Open it up, and things change because now there’s the feeling of more surface area to spread the weight across. As a very small tablet, it really doesn’t seem too heavy in any way, and the weight is balanced pretty well. The main handling problem with the Find N is how slippery it is. Seriously, there’s no way around this: it’s probably the most slippery phone we’ve handled in a long time.
The upside of that is that the back looks wonderful, at least in our white version, and it doesn’t show any fingerprints at all. The ‘pearl’ effect on the back glass goes nicely with the ceramic plate that’s adorning the camera island, and the glass gently curves upwards toward that, in a way that’s reminiscent of the Find X3 Pro – but the effect isn’t as extreme here, as it’s not all glass and that ceramic plate ‘sits’ on top, so to speak.
Anyway, it’s a neatly executed design that manages to look nice and stand out subtly. Of course, the Find N doesn’t really need a lot of pizzazz on its back to look the part since the fact that it’s a foldable phone simply does that automatically – it’s not what most people expect when you pull out a phone, with its weird size and chunky look.
Because of how slippery the Find N is all-round (including the frame), it’s rather hard to open, as your fingers keep wanting to slip over the frame. And it’s impossible to open with one hand, that’s for sure. You’ll always need a bit of patience and attention when attempting this in order not to drop it. A case of some sort in the box may have helped had it been less slippery on the sides, but, alas, there is no bundled case. Perhaps this was meant to keep the price lower, but it’s a glaring omission in our view, because it’s unlikely that a lot of third-party case makers would invest in making products for such a niche device.
So, handling is, when closed: better than the Fold3, worse than the Flip3, better than a normal slab phone in that the outer screen’s size and aspect ratio make it easier to reach all of its extremities but also worse than a normal slab phone because of the thickness and the weight.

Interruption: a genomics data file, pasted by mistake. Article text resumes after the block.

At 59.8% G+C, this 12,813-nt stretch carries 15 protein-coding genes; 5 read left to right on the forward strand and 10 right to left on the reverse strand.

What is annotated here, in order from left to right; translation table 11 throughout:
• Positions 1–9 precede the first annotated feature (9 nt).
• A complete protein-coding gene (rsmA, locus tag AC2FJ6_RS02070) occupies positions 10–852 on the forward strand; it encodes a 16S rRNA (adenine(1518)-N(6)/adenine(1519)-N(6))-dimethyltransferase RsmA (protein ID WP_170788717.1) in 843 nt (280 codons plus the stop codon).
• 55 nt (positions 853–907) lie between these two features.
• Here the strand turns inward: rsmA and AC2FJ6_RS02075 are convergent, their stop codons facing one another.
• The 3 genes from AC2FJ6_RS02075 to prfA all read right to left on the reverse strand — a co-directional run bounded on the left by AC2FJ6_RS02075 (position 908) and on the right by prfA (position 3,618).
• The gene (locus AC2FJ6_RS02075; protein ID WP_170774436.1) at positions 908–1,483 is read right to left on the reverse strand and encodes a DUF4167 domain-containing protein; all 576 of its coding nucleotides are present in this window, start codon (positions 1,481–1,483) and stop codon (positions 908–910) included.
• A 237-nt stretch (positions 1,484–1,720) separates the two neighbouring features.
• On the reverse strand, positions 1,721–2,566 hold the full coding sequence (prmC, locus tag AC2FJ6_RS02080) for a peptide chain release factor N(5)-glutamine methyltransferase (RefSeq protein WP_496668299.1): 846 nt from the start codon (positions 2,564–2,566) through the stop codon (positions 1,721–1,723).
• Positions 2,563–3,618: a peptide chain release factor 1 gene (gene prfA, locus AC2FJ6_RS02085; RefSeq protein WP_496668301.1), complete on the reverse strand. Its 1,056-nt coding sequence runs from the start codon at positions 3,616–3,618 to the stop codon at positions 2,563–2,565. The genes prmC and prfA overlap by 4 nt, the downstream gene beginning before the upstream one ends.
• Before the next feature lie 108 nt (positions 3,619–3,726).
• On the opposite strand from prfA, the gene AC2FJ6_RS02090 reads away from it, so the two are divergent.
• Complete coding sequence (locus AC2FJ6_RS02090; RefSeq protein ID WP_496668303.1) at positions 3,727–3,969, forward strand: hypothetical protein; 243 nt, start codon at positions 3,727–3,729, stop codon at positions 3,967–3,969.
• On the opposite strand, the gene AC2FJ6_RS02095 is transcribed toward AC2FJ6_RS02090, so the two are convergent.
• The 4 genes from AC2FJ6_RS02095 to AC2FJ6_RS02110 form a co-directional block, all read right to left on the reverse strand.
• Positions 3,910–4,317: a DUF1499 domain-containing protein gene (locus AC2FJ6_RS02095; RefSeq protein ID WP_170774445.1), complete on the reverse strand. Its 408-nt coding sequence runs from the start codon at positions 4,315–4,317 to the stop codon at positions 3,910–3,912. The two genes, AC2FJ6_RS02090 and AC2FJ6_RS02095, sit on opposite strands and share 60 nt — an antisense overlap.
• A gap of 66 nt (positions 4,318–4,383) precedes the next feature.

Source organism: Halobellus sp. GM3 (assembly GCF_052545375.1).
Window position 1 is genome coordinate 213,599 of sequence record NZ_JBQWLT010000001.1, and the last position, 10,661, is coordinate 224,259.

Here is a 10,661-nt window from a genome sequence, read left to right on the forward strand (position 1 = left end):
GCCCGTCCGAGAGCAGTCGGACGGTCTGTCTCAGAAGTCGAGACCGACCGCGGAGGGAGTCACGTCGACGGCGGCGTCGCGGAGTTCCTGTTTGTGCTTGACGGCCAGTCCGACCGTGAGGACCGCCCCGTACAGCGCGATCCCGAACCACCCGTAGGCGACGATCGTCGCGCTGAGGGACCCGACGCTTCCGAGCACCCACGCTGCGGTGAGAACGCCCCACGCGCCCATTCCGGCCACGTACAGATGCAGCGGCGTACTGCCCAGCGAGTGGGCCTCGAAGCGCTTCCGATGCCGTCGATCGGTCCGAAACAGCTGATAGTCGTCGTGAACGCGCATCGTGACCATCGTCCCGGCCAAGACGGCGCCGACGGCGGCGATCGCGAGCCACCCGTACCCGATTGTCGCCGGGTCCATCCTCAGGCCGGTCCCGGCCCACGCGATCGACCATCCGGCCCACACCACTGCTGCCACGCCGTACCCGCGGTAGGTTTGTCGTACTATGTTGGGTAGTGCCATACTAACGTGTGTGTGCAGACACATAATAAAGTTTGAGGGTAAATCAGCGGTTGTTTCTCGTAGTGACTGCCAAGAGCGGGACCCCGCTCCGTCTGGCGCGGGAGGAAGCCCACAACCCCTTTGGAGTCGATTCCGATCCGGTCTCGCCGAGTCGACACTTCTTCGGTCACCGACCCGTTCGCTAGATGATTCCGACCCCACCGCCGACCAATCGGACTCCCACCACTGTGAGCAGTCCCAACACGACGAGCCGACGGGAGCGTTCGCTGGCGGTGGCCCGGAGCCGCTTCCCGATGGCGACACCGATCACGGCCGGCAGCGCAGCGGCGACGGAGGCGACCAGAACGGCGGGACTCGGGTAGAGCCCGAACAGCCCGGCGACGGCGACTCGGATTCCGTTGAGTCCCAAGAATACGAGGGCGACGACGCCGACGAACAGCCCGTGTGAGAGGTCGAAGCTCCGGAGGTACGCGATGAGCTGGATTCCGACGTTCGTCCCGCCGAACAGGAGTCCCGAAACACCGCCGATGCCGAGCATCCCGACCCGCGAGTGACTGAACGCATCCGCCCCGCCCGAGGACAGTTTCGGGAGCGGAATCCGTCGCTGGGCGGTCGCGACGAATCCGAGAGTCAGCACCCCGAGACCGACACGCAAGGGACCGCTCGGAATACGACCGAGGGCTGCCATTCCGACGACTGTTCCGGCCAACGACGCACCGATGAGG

When opened, the Find N turns into a small tablet, and that’s obviously amazing to see to this day, even if there are a bunch of foldables around now.
Because of the size, handling when opened is perfectly doable with one hand, although the back’s slipperiness will fight you on that. We found that actually rotating to ‘portrait’ works better because then you can prop one of your fingers against the hinge on the rear and that helps alleviate most of the phone’s slippery tendencies.
In terms of design, there’s not really much to say: the back is nice and premium looking and feeling, and otherwise, the Find N is basically all just screens and metal (in the frame and the hinge). The only thing we don’t get is the “Designed for Find” etching on the hinge, which is visible when the phone is closed. This “designed + something” trend really needs to die off, dear Chinese device makers. It’s pointless and transparent in how it wants to emulate Apple’s “Designed in California”, without actually going all the way to “Designed in China” or “Designed in Guangdong” or something like that.
Build quality is outstanding, and the magic of there being zero hinge gap when folded is something we’re still excited about. It just feels right. And looks right. Although technically there is the smallest of gaps still there, with the raised bezels around the internal screen hide this 99%, unless you really go peeping you won’t notice and the most important thing here is that the two ‘sides’ are parallel to each other when the phone is closed. Take note, Samsung.
On the other hand, there’s no water ingress protection here whatsoever, and the placement of the speakers is less than ideal since when the phone is closed, they’re basically on top of each other at the bottom and act more as one big speaker than two stereo ones. бp>
Things improve when the phone is opened, where there’s more separation between them, but perhaps the Find N would have required two additional speakers on the top sides for proper surround sound action.